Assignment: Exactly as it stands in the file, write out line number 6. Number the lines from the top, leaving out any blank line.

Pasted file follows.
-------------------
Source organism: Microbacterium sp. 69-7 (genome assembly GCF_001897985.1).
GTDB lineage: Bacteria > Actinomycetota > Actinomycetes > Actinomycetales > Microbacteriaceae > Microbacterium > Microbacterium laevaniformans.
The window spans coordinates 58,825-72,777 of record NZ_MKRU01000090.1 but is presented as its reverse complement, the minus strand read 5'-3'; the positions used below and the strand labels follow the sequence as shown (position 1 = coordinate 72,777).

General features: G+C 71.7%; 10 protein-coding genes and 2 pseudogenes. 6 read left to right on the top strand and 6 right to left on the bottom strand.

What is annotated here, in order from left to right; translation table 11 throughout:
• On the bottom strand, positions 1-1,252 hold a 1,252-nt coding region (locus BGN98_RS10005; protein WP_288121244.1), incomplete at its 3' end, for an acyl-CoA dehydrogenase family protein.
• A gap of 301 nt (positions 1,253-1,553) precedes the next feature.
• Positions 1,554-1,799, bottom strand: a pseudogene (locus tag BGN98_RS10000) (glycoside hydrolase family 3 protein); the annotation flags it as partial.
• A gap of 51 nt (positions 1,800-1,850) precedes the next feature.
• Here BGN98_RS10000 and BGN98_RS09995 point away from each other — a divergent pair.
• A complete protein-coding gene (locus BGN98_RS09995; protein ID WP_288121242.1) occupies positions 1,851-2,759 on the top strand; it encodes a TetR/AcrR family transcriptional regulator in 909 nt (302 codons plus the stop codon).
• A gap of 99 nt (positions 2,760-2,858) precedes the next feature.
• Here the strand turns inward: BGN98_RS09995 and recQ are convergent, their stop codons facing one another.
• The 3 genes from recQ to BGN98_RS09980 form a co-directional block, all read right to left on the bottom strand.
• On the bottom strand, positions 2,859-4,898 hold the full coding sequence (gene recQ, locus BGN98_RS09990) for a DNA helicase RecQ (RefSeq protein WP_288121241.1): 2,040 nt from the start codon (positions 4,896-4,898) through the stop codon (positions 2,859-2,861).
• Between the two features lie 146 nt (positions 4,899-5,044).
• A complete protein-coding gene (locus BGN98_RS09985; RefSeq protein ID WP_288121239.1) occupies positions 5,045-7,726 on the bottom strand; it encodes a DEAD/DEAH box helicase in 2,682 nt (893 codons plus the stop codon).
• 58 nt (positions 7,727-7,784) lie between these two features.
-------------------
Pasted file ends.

• On the bottom strand, positions 1-1,252 hold a 1,252-nt coding region (locus BGN98_RS10005; protein WP_288121244.1), incomplete at its 3' end, for an acyl-CoA dehydrogenase family protein.